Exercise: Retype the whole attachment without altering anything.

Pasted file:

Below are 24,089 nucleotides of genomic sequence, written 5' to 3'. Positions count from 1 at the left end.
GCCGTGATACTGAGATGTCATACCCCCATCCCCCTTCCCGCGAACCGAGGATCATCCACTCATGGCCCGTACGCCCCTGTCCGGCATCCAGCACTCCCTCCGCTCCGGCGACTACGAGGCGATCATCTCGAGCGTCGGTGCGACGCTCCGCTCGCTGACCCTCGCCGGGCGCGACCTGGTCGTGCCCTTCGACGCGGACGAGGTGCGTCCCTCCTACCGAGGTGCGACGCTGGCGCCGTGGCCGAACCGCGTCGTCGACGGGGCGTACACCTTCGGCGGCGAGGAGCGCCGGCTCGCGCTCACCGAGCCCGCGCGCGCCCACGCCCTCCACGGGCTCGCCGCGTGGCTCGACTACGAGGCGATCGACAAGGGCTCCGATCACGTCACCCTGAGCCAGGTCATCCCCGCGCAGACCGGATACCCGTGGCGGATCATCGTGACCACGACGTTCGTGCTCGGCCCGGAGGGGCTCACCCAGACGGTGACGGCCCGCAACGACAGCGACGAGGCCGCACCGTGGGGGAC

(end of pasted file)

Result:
Below are 24,089 nucleotides of genomic sequence, written 5' to 3'. Positions count from 1 at the left end.
GCCGTGATACTGAGATGTCATACCCCCATCCCCCTTCCCGCGAACCGAGGATCATCCACTCATGGCCCGTACGCCCCTGTCCGGCATCCAGCACTCCCTCCGCTCCGGCGACTACGAGGCGATCATCTCGAGCGTCGGTGCGACGCTCCGCTCGCTGACCCTCGCCGGGCGCGACCTGGTCGTGCCCTTCGACGCGGACGAGGTGCGTCCCTCCTACCGAGGTGCGACGCTGGCGCCGTGGCCGAACCGCGTCGTCGACGGGGCGTACACCTTCGGCGGCGAGGAGCGCCGGCTCGCGCTCACCGAGCCCGCGCGCGCCCACGCCCTCCACGGGCTCGCCGCGTGGCTCGACTACGAGGCGATCGACAAGGGCTCCGATCACGTCACCCTGAGCCAGGTCATCCCCGCGCAGACCGGATACCCGTGGCGGATCATCGTGACCACGACGTTCGTGCTCGGCCCGGAGGGGCTCACCCAGACGGTGACGGCCCGCAACGACAGCGACGAGGCCGCACCGTGGGGGAC